A law firm that can’t be sold?

on 3 June, 2011 Email this Email this - Print this Print this
CoreLegal founder member Ray Fox (from the Bottom Line Consultancy) has some across an unusual situation he’s never encountered before in his many years acting as a broker selling Law Firms. He would welcome any thoughts Click below to find out more

One of my Clients is in an unusual situation.
They have a legally aided practice. They want to sell it.
I have sole agency rights and I’ve found a buyer for them.They have agreed terms.
My Client contacted the LSC to tell them their franchises were being transferred to a new Principal although everything else remains the same – the staff, the offices, etc.
The LSC have said that the legal aid contracts are personal to the Principal and belong to the Principal only – not the firm – and so can’t be transferred.
The LSC have said that the only way forward for my Client is to close the firm down – in other words, she can’t sell it – or she can continue for another year or so when the contact automatically terminates.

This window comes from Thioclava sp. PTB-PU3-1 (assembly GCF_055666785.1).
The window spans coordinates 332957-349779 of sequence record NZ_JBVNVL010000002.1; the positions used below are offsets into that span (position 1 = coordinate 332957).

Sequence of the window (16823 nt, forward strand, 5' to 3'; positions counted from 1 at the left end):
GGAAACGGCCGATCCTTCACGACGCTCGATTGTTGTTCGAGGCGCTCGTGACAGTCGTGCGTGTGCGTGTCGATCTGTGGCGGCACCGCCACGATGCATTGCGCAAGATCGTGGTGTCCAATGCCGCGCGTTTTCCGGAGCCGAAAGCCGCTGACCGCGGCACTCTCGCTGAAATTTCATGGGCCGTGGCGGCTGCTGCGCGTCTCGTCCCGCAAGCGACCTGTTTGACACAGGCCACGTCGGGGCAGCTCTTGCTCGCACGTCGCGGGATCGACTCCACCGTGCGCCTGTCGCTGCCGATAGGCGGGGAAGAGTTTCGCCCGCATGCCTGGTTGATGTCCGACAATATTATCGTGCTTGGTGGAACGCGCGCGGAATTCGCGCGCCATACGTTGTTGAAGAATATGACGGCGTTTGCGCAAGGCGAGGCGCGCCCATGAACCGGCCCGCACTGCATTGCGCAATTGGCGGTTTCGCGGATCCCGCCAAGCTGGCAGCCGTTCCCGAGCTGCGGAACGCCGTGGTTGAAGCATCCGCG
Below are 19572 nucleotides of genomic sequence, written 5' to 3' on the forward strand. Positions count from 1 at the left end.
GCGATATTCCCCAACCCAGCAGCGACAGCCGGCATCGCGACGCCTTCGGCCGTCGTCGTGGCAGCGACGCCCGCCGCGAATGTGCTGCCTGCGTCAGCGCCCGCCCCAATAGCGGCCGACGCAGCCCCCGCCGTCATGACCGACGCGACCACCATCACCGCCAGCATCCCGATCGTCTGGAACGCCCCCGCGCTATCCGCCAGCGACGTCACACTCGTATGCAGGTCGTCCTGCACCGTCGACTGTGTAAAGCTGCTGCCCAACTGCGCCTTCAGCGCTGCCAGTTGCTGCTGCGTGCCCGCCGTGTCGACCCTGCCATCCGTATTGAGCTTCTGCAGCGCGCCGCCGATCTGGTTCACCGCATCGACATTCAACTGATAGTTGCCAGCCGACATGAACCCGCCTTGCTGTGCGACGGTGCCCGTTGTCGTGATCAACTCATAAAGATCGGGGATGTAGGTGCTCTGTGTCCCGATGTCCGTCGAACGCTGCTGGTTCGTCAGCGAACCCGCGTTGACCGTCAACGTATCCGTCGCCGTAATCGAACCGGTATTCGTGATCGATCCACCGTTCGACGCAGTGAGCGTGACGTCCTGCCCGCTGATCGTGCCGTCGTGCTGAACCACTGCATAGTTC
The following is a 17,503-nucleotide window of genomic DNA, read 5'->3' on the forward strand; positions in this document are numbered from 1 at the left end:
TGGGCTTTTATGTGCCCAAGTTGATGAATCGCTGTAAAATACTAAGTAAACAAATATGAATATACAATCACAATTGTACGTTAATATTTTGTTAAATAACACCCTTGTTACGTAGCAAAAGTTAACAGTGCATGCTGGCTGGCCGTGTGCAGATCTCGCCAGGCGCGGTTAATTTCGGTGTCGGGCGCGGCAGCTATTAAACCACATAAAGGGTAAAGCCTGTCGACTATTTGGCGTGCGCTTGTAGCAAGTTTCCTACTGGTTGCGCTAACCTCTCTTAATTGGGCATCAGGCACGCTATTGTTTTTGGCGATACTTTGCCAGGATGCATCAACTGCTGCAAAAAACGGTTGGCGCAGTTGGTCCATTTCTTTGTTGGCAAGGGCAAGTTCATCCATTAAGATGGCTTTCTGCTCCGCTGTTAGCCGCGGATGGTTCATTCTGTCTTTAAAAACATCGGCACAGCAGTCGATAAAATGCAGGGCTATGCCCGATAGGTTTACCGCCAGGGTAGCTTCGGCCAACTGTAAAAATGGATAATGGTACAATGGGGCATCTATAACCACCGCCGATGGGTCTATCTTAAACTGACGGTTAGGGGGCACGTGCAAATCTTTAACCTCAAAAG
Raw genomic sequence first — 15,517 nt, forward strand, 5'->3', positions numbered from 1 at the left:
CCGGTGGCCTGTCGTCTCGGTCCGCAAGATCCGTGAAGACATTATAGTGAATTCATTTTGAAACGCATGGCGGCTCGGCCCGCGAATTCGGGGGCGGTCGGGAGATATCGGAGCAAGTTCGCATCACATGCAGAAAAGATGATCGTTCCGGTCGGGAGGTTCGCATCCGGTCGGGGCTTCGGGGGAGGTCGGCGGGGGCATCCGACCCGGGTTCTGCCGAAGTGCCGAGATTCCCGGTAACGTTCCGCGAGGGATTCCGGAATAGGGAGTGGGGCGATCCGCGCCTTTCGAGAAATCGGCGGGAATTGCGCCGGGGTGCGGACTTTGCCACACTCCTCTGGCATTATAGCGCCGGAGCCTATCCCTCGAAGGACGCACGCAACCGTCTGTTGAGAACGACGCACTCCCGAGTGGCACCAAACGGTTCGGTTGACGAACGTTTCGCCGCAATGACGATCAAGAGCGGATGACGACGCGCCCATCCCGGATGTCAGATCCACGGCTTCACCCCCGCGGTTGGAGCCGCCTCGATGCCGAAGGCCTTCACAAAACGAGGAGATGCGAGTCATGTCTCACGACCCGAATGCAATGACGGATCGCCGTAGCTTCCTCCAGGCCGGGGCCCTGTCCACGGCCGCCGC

Regardless, my Client can’t sell it and therefore the goodwill has no value.
This sounds daft to me and I’ve never come across a law firm that can’t be sold.
I’m wondering whether other law firms have had this problem and how they got round it.
Do leave a comment below or call 01494 483728 if you’ve any observations.

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Topics: Selling law firms
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1 response so far ↓

  • 1 Jason Cobine // Jun 14, 2011 at 10:34 pm

    Ed Austin contributed this via LinkedIn• Clause 3.1 of the Standard Contract 2010 states ‘This contract is personal to you. Subject to Clause 3.2, you must not give, bargain, sell, assign or otherwise dispose of the benefit of any of your rights, or sub-contract, novate or otherwise delegate any of your obligations, under this Contract without our prior written consent. Any breach of this Clause 3.1 shall be a Fundamental Breach.’

    Isn’t the answer to appoint the new people as an Agent under clause 3.2(b)? – with appropriate additional clauses on the way the agent performs – the contract generally requires contractors to ensure that the LSC can effectively control agents, through indirect means.

    Hope that helps Ray

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